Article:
Thirdly, in a region increasingly defined by geostrategic tension and US-China competition, it was interesting for me to hear how keen our friends in Southeast Asia were to connect with New Zealand – as another small-to-medium-sized state trying to navigate choppy waters. We can find strength in numbers, share experiences, and support each other, as well as offer each other goods and services that help us diversify our trade and reduce reliance on any one market or country.

New Zealand and Southeast Asia have longstanding people-to-people connections. Foundation research shows that while we don’t necessarily know each other as well as we should, given geographic proximity, we nonetheless view each other as trusted friends, and for many in New Zealand, as family.

We are also increasingly connected as innovators. Last week the Foundation hosted ten amazing tourism entrepreneurs from Southeast Asia as part of our ASEAN Young Business Leaders Initiative (YBLI).

These visits introduce young, up-and-coming Southeast Asian entrepreneurs to New Zealand and connect them to local businesses – in this case, in the tourism and hospitality sector.

The group toured tourism hotspots across the North Island, met with local tourism businesses, attended New Zealand’s TRENZ tourism conference, and spoke at a fantastic ‘Asia After Five’ event at our Wellington office.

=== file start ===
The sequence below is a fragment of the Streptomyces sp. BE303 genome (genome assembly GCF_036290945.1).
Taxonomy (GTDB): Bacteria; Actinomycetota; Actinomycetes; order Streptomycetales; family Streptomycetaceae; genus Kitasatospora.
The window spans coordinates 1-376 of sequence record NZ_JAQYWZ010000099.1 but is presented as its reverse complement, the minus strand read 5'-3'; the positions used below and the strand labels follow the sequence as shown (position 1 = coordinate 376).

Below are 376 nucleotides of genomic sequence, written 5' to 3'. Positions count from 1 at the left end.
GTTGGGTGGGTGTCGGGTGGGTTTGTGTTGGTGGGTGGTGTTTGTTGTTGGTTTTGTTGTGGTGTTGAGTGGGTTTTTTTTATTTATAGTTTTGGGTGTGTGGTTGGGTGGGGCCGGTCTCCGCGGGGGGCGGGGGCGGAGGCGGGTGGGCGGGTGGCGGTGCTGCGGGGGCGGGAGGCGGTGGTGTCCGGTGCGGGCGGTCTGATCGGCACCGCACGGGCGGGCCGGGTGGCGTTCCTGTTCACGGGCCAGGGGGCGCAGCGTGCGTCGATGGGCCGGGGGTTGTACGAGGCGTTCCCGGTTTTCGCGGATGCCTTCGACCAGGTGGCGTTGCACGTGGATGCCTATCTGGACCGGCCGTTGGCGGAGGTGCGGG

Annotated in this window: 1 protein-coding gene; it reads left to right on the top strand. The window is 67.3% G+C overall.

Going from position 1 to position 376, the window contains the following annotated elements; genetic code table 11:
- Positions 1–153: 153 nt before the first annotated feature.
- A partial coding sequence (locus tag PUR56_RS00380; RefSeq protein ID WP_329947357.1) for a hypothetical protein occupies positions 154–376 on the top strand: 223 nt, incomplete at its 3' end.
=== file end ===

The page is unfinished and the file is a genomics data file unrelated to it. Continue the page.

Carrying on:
Suz standing with a group of visiting tourism entrepreneurs in front of the Foundation's sign in the Wellington office

Suz: "I loved learning about their [the visiting tourism entrepreneurs] individual journeys to establishing successful tourism business in their home countries."

I loved learning about their individual journeys to establishing successful tourism businesses in their home countries, how they had managed to scale their operations, and how open they were to collaborating with others.

This is the vision of the YBLI programme: to build a network of entrepreneurs in New Zealand and Asia who share ideas and support each other in their business endeavours. To date, we have worked with hundreds of entrepreneurs and seen many partnerships and ideas flourish. While the Foundation runs the programme, I’d like to acknowledge the Ministry of Foreign Affairs and Trade who fund it and – through New Zealand’s Embassies and High Commissions – help us stay actively connected.